Enzyme Activity Measurements
Protein extraction and enzyme activity measurements were conducted as previously described (Zhang et al., 2015). For each DH line and under the two treatments, four segment samples in one replicate were analyzed.
Phenotype data were analyzed by multivariate analysis of variance (MANOVA) using the general linear model implemented in PASW v 17 (California State University Information Services, Los Angeles, USA). Wilks Lambda was used as the multivariate test statistic. Post-hoc Tukey's Multiple Range tests were used to identify significant groupings. The Student's t-test was used in data pair significant analysis.
Fructan Reduction Associated Grain Assimilation
Yield losses under drought (expressed as grain weight for four main spikes) were higher in DH 338 compared with DH 307 (Figure 1). GW of developing seeds at 20 DAA in DH 307 was significantly higher under the drought treatment than under irrigation. Accordingly, daily GW in drought stressed DH 307 was significantly higher (p < 0.05) at 20 DAA as compared to irrigated plants while no such difference was noted for DH 338. There was also a large increase (p < 0.1) in TGW at 20 DAA in DH 307 under the drought treatment while in DH 338 TGW was similar between treatments (Figure 2). In both DH lines, daily GW gains were significantly higher in irrigated plants between 30 and 40 DAA (p < 0.05) (Figure 1). A similar significant difference (p < 0.05) in daily TGW gains over the same period was recorded for DH 307, but no significant differences could be detected for DH 338 (Figure 2). In both DH lines KN per main spike increased until 20 DAA but remained steady afterwards under both water regimes (data not shown). No significant differences were detected, although the final KN of DH 338 (~50) tended to be higher than that of DH 307 (~40).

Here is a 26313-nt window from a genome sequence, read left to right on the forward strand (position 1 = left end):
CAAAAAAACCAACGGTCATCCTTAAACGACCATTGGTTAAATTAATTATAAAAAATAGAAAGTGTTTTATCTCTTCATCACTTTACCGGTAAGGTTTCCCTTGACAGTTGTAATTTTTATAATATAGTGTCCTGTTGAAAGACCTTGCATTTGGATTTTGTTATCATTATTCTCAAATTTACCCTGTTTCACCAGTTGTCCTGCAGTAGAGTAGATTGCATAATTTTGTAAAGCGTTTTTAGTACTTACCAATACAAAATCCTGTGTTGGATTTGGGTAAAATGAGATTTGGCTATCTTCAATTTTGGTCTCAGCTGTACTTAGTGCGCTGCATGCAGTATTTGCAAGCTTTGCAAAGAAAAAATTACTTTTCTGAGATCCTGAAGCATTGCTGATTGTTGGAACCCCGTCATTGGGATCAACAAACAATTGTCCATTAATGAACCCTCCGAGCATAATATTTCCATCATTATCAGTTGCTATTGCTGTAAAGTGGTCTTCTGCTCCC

Figure 1. Time-dependent grain weight and daily grain weight gains for DH 307 and DH 338 under irrigated and drought conditions in the field (DH 307: 6, 14, 20, 28, 34, and 44 DAA; DH 338: −2, 6, 12, 20, 26, and 36 DAA). The vertical bars represent SE. An asterisk (*) identifies significantly different values at P < 0.05.
Figure 2. Thousand grain weight (TGW) and daily increments of TGW in DH 307 and DH 338 under irrigated and drought conditions in the field (DH 307: 6, 14, 20, 28, 34, and 44 DAA; DH 338: −2, 6, 12, 20, 26, and 36 DAA). The vertical bars represent SE. An asterisk (*) identifies significantly different values at P < 0.05, and a pound sign (#) at P < 0.1.
Under drought, grain assimilation relies mainly on storage carbon present in the stem (Bidinger et al., 1977; Li et al., 2013), which prompted us to quantify WSC levels along the stem. Peak levels of WSC (ca. 50%) were slightly higher in the penultimate internode and lower parts of stem as compared to that in the peduncle (ca 45%), while the WSC level in the sheath was about 40% in both DH lines and under both treatments (Figure 3). Under drought, the WSC level of DH 307 decreased steadily in the penultimate internode, lower parts, and sheath after 15 DAA under drought, while a later (starting 20 DAA) and more prominent decrease was observed in DH 338. At 20 DAA, significantly lower WSC levels were found in the lower parts of drought treated DH 307 plants but not in DH 338 (Figure 3).